We have read and heard several stories of sexual and physical abuse but the more stories we read and hear the more our hearts break. No one deserves to experience such life-shattering and devastating ordeal and definitely not a 10-year-old. But Niqui Bishop, a US based single mom of one was only 10 when she started experiencing severe physical and sexual abuse. And it got worst — the abuses didn’t stop until she found the courage to run away from home at 14.
Niqui’s story is one that inspires hope because not only is it prove that our past doesn’t define us, but that no matter what we have been or going thought, there’s light at the end of the tunnel.
Please read this very touching and inspiring story as shared on her blog…
“Scrolling through Instagram this past weekend I stumbled on the hashtag #ShareStrong where Kate Upton asked women to share what makes us strong. I immediately thought of the two little girls that gave me a strong backbone and a determined strut. They drive me every day to be the strongest, fiercest version of myself.
The little girl
The first little girl I’ve known her for as long as I’ve known myself. She is a quiet, withdrawn and sad little girl. Several weeks ago my friend Shannae Ingleton Smith shared a quote that said “behind every strong independent woman is a little girl who had to learn how to stand up alone without depending on others.” That quote resonated with me then, and has stayed with me since because I know that little girl well. And she is still very much present. I hurt for her sometimes too. So much so, that her pain and struggle are as real as if they just happened yesterday. My eyes are burning with unshed tears as I type this, because that little girl is the much younger me.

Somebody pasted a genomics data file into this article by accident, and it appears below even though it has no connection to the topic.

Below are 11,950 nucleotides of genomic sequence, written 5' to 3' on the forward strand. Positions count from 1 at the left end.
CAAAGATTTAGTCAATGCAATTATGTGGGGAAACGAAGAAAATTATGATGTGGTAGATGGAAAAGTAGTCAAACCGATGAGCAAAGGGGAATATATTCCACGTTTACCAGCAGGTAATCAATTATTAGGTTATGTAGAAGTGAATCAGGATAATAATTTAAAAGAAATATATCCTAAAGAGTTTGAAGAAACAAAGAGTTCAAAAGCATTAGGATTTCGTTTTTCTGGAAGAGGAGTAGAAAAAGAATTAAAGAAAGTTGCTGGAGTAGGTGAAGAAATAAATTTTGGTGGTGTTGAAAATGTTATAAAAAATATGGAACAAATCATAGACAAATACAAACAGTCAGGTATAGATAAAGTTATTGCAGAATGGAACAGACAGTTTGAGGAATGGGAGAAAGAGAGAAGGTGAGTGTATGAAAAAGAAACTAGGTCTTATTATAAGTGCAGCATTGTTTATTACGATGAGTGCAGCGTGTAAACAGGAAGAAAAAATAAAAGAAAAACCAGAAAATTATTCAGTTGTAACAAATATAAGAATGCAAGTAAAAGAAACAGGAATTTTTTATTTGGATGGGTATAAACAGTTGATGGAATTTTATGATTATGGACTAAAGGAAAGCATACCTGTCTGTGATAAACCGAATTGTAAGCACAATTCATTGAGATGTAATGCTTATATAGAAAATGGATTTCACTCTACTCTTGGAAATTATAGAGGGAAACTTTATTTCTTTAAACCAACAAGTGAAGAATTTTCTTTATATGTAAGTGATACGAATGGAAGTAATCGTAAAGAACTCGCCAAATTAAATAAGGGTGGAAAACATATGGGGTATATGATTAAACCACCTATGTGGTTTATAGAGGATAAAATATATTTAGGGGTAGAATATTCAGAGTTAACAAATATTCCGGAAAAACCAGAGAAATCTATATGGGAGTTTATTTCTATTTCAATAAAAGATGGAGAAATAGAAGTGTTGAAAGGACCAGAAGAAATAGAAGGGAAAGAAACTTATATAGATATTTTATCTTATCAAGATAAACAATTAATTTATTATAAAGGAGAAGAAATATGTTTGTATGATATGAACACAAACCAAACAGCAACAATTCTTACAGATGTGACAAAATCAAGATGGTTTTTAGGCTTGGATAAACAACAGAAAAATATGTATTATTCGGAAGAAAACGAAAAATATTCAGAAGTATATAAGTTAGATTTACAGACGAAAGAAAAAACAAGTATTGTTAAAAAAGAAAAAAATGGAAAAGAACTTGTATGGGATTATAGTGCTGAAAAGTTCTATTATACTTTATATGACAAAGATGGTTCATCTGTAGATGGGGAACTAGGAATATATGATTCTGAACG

My physical and sexual abuse began at the age of 10. They were both intertwined with each other because if I didn’t give in to the sexual advances, I’d be punished for some trumped up offense. Punishment too was not just a beating with a belt but meant kneeling on two industrial sized graters for hours. Many nights I’d kneel on the graters until I could no longer feel my knees. Sometimes, when I thought they were asleep, I’d slip off the grater to give my knees a break. I always got caught though. This then signified a beating plus an even longer stint on the grater. My knees stayed scarred with the indentations of the grater.
Yes, I’d be the first to admit that I probably have PTSD as little things often trigger the agony of that hurt little girl. To dim them, I usually forcibly channel my thoughts to present day so I wouldn’t re-live the experience. The memories themselves are a mental beating and hurt way deep in the pit of my stomach.
I was fourteen when I ran away from home. The morning I left I’d been told, “prepare your knees.” That could only mean one thing — I’d have an all-nighter kneeling on the graters. You see, I had refused to be touched a few days before, thus I knew it was coming. The offense, like most times, was so silly. A classmate had missed school and came knocking on our door to ask me if I could share my notes. Bad move. Immediately I was accused of inviting folks over which was against the rules. That was when I realized I could not survive if I stayed.